Another embodiment comprises the steps of introducing a test DNA into cells carrying a reporter gene fused downstream of the DNA of the present invention and selecting the DNA encoding the expression product which regulates the reporter gene expression. This method includes, for example, the above-described one-hybrid method using yeast or animal cells. Namely, the method can be carried out by stably transfecting into cells a reporter gene in which the promoter DNA of the present invention has been inserted, transfecting the cells with a gene library, selecting a clone that enhance or inhibit the reporter gene expression, and screening the gene encoding the protein which binds to the promoter DNA of the present invention. By this method, it is possible to obtain, in addition to the gene encoding the protein that directly binds to the promoter DNA of the present invention, the gene encoding the protein which indirectly regulates the activity of the promoter DNA of the present invention by acting on cellular endogenous protein.

Still another embodiment comprises the steps of bringing an expression product of a test DNA into contact with cells carrying a reporter gene fused downstream of the DNA of the present invention and selecting a DNA encoding an expression product that regulates the reporter gene expression. A specific example of the method can be carried out by incubating cells stably transfected with a reporter gene into which the promoter DNA of the present invention has been inserted and a test sample (such as culture supernatant of cells transfected with a gene library), isolating the protein that enhances or inhibits the reporter gene expression or the gene encoding it. By this method, it is possible to obtain the gene encoding the protein that indirectly influences the activity of the promoter DNA of the present invention through receptors on the cell membrane and the like.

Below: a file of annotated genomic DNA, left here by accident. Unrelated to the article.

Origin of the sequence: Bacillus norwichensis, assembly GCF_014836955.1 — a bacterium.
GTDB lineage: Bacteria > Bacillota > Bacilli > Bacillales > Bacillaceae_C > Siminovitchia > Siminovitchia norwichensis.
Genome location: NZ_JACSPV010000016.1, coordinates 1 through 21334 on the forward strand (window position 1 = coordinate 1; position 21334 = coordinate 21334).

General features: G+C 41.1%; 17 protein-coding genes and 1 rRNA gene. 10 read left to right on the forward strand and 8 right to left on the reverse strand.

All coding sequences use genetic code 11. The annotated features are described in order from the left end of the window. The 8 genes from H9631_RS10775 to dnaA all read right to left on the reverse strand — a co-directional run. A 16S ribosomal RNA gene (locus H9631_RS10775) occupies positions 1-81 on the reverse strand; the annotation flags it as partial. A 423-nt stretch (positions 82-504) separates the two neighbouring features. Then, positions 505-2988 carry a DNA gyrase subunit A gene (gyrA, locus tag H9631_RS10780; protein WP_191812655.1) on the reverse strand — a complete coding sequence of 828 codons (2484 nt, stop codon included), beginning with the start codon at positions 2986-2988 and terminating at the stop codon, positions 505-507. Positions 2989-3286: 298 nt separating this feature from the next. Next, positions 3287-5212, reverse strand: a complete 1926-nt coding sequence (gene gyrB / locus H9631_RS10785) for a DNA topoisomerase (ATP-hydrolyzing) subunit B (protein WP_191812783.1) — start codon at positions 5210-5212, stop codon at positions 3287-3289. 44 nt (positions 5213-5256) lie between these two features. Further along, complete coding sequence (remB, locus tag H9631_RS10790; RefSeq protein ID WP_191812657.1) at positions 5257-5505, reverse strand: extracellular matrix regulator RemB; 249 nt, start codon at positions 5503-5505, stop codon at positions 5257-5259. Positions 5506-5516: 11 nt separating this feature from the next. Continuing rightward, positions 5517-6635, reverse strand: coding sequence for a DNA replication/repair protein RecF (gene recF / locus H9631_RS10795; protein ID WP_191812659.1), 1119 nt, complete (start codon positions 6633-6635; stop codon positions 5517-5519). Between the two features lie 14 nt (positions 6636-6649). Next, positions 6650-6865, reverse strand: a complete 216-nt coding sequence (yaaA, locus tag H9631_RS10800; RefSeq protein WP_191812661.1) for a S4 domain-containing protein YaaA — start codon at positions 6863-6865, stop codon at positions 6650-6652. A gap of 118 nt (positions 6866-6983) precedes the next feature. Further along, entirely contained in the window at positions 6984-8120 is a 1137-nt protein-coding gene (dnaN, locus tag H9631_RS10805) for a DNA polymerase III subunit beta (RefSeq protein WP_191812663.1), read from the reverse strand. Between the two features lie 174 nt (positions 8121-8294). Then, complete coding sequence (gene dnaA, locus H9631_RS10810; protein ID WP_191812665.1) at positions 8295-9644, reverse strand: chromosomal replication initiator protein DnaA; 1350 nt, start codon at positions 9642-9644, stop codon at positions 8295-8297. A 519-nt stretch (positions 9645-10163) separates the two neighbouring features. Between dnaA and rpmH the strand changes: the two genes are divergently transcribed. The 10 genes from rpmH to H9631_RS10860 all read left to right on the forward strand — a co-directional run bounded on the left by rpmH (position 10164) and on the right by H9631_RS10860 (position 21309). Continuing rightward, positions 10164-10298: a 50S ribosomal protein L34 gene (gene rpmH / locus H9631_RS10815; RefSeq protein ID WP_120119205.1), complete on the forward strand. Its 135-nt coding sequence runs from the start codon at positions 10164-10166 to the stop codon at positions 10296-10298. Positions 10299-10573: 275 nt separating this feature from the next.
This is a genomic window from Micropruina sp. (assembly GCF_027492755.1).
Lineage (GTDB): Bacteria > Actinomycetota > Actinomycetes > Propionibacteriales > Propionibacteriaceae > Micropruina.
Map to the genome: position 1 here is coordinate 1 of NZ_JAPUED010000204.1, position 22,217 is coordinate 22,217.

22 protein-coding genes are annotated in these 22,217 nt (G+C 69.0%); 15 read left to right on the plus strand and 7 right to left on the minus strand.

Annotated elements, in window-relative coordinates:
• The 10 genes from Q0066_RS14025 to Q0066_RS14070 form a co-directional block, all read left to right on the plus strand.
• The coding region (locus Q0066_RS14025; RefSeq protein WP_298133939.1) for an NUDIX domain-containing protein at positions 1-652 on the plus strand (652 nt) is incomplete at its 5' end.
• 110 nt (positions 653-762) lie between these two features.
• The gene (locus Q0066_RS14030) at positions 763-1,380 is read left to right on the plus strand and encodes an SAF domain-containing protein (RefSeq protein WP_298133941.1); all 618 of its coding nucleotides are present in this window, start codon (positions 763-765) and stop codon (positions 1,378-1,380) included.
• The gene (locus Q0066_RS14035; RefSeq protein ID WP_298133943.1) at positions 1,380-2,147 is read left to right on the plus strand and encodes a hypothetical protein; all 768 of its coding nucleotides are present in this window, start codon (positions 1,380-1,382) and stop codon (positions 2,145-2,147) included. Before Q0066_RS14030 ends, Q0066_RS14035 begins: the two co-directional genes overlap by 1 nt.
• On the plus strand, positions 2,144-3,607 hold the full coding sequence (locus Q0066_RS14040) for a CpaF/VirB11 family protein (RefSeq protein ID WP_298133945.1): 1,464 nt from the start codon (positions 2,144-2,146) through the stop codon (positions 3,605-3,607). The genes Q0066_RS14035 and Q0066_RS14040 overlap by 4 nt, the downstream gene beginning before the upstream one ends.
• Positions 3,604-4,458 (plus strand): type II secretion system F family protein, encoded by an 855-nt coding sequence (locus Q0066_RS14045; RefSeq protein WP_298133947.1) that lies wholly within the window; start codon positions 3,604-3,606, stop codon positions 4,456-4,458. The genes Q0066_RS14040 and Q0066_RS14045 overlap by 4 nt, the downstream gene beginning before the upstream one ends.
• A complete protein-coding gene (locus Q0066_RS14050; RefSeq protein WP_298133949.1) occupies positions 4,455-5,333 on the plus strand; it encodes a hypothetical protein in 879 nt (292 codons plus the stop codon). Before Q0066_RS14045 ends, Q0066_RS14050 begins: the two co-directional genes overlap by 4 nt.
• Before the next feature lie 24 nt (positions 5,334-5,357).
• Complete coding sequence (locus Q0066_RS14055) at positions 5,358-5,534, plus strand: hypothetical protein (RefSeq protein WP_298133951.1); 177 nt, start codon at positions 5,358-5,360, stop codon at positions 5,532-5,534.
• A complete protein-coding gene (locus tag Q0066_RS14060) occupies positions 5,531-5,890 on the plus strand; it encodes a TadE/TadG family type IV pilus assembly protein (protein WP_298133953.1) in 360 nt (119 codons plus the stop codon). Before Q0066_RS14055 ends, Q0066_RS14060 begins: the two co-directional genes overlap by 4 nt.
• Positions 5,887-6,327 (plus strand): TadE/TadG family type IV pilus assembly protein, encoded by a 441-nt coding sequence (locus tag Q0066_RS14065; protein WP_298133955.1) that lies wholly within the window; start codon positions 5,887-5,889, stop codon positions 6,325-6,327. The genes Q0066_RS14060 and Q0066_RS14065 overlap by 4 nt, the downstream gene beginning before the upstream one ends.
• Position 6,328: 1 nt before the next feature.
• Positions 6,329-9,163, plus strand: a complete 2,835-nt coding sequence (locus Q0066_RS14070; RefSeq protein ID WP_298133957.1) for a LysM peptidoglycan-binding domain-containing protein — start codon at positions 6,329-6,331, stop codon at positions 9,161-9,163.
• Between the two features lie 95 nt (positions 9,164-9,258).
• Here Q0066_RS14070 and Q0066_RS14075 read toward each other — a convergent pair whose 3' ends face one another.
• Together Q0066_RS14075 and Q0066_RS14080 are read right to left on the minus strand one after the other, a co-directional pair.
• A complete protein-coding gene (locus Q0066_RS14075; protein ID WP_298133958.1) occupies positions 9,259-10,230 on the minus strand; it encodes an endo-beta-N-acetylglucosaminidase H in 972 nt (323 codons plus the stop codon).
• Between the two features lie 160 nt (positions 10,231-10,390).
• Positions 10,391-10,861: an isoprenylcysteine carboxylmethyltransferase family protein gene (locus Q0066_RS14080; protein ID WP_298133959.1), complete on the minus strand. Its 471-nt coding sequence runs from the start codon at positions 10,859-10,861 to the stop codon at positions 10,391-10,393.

By using the promoter DNA of the present invention, it is also possible to screen synthetic compounds that regulate the activity as well as the protein that regulates the activity of the promoter DNA or the gene encoding it. Thus, the present invention also relates to a method of screening a synthetic compound that regulates the promoter activity of the promoter DNA of the present invention. One embodiment of the screening method comprises the steps of bringing a test sample into contact with the promoter DNA of the present invention in the presence of a test compound and selecting a compound which promotes or inhibits the binding between the promoter DNA of the present invention and a protein in the test sample. For example, the method can be carried out by binding a cell nuclear extract to the promoter DNA of the present invention which has been labeled with an isotope and the like, subjecting the binding product to polyacrylamide gel electrophoresis, and detecting, by gel shift assay, the band representing the complex between the protein in the nuclear extract and the promoter DNA of the present invention. When adding the DNA probe, the test compound is also added to select a compound that enhances or inhibits the formation of the bands representing the complex between the protein in the nuclear extract and the promoter DNA of the present invention. This method enables screening of compounds that directly act on the promoter DNA of the present invention and compounds that act on the proteins binding to the promoter DNA of the present invention. If, for example, a protein that binds to the promoter DNA of the present invention inhibits the activity of the promoter DNA of the present invention in vivo, compounds that inhibit the binding between the protein and the promoter DNA of the present invention would enhance the activity of the promoter DNA of the present invention. Furthermore, if the protein that binds to the promoter DNA of the present invention has already been isolated, then it is also possible to use a recombinant protein of the protein in place of the cell nuclear extract.